Time: Thursday, Feb 22, 7:40 pm – 10:40 pm.

Topic: The Nature and Value of Play

Chair: Shawn E. Klein (Arizona State University)

Speaker: Stephen E. Schmid (University of Wisconsin–Rock County)

Commentators:

  • Adam Berg (University of North Carolina at Greensboro)
  • Colleen English (Penn State Berks)
  • Francisco Javier Lopez Frias (Pennsylvania State University)

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IAPS at Central APA: Nature and Value of Play

The IAPS meeting at the next Central APA (in Chicago) features Stephen Schmid. In “Reconsidering Autotelic Play” (JPS 36.2)  and “Beyond Autotelic Play,” (JPS 38.2),  Schmid challenges the view that play necessarily is an autotelic activity and presents his own view of the nature and value of play. The APA panel will revisit and discuss the arguments and ideas raised in these papers. Hope to see you there!

Time: Thursday, Feb 22, 7:40 pm – 10:40 pm.

Topic: The Nature and Value of Play

Chair: Shawn E. Klein (Arizona State University)

Speaker: Stephen E. Schmid (University of Wisconsin–Rock County)

Commentators:

  • Adam Berg (University of North Carolina at Greensboro)
  • Colleen English (Penn State Berks)
  • Francisco Javier Lopez Frias (Pennsylvania State University)

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Blog of the APA: Golf as Meaningful Play

I was interviewed about the International Association for the Philosophy of Sport’s session at the APA Central Division Meeting in March 2017 in Kansas City. The session, as readers of the blog are probably aware, was an Author Meets Critics on Golf As Meaningful Play: A Philosophical Guide (forthcoming) by W. Thomas Schmid (University of North Carolina at Wilmington).

You can read the Blog of the APA interview here.

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IAPS at APA: Golf as Meaningful Play

This year’s IAPS session at the Central APA meeting in Kansas City, MO is Author Meets Critics: Golf as Meaningful Play: A Philosophy and Guide by W. Thomas Schmid.  This book is part of the Lexington Book Studies in Philosophy of Sport Series. It is in production and should be out soon.

Time: Saturday, March 4: 12:15–2:15 p.m

Topic: Author Meets Critics: Golf as Meaningful Play: A Philosophy and Guide by W. Thomas Schmid.

Chair: Shawn E. Klein (Arizona State University)

Critics:

  • Seth Bordner (University of Alabama)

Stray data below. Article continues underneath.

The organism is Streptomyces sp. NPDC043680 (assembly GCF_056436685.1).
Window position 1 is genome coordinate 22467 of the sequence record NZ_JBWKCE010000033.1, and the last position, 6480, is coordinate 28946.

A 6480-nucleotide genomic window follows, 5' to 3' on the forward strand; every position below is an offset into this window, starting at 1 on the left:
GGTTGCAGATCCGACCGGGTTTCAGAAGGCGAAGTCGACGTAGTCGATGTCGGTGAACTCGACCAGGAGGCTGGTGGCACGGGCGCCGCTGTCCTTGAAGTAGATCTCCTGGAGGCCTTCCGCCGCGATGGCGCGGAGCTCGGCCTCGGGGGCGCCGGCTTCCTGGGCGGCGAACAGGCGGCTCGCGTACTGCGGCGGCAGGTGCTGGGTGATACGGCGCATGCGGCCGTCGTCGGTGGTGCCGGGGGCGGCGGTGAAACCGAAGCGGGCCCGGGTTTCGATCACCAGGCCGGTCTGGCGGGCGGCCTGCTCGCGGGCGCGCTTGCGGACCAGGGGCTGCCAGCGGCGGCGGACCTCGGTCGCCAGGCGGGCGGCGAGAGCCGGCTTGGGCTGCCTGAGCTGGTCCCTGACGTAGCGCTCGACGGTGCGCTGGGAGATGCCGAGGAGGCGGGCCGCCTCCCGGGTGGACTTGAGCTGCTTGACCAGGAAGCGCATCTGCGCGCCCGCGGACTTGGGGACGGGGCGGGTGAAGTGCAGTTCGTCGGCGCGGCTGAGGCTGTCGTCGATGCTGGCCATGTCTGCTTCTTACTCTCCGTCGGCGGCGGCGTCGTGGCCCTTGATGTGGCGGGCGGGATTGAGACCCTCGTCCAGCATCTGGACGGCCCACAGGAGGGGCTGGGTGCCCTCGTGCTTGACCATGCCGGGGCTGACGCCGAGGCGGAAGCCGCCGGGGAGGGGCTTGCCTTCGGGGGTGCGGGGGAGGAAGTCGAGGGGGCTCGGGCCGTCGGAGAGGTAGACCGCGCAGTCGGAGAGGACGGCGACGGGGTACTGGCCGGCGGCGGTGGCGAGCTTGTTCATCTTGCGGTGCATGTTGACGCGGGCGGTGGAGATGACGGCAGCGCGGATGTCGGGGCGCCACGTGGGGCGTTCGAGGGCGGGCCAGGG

• Francisco Javier Lopez Frias (Pennsylvania State University)
  • Pamela Sailors (Missouri State University)

Response:

  • W. Thomas Schmid (University of North Carolina at Wilmington)

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IAPS at APA: Defining Sport

This year’s IAPS session at the Central APA meeting in Chicago is featuring three papers that tackle issues in defining the concept of ‘sport’. I hope to see you there!

Time: Saturday, March 5: 12:15–2:15 p.m

Topic: Defining Sport

Chair: Shawn E. Klein (Arizona State University)

Speakers:

  • Chad Carlson (Hope College) “A Three-Pointer: Revisiting Three Crucial Issues in the ‘Tricky Triad’ of Play, Games, and Sport”
  • Francisco Javier López Frías (Pennsylvania State University) “Broad Internalism and Interpretation: A Plurality of Interpretivist Approaches”
  • Kevin Schieman (United States Military Academy) “Hopscotch Dreams: Rectifying Our Conceptual Understanding of Sport with Its Cultural Significance” (Cancelled)

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IAPS at Central APA: Additional Commentator Needed!

The IAPS session for the Central APA meeting in St. Louis, Missouri is scheduled for Thursday, February 19 at 5:30.

Aaron Harper of West Liberty University is presenting: “‘You’re the Best Around’: Reconsidering Athletic Excellence in Seasons and Playoffs”. Craig Carley of Phoenix College is scheduled to provide comments.

Craig, however, might not be able to attend for personal reasons. I am looking for anyone who would be willing to comment as either a replacement or in addition to Craig.

Maybe you are already attending the APA and would like something else to do? Maybe this topic interests you and this is a quick way to jump into the discussion?

Please contact me ASAP sklein@rockford.edu if you are interested and I will send you the paper (you can also check out Aaron and I discussing some of the ideas from the paper in my Sports Ethics podcast with Aaron on the Value of Playoffs and Championships).

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Call for Commentators/Chair: IAPS Group Meeting at Central Division APA

Interested in being a commentator for the IAPS group meeting at the Central Division APA? The session is focused on Aaron Harper’s paper: “‘You’re the Best Around’: Reconsidering Athletic Excellence in Seasons and Playoffs.”

The following is an excerpt from Aaron’s abstract:

“My primary argument proceeds in two parts. First, I contend that regular season championships depend on questionable assumptions about their relative success. For example, a season-long system implicitly preferences team depth and consistency. Moreover, the season is of arbitrary length and format, and we routinely identify excellence in part of one season or over the course of many. No single-season format exhausts athletic excellence. Second, I elucidate some excellences captured best by playoff systems. Most importantly, the playoff focus allows a team to develop, to integrate new players, and to peak at the right time, all of which are widely valued in sport. Also, playoffs allow teams to position their best players for success (e.g. lineup matchups, pitching rotations). In playoff series, the teams develop familiarity, prompting strategic responses to a specific opponent. In summary, I argue that seasons and playoffs each highlight distinct excellences characteristic of a sport. I then consider an alternative; a hybrid system employs a playoff tournament with added weight given to regular season success, through benefits like byes or home field advantage.”

If you are interested in commenting on this paper or acting as the session chair, please contact me at sklein@rockford.edu no later than September 26, 2015. Please include a brief bio (your institution affiliation, position, recent relevant work, etc.) or a CV.

The group meeting takes place as part of the Central Division Meeting of the American Philosophical Association which will be held February 18-21, 2015 in St. Louis, Missouri. Please note commentators and chair must be members of both IAPS and APA.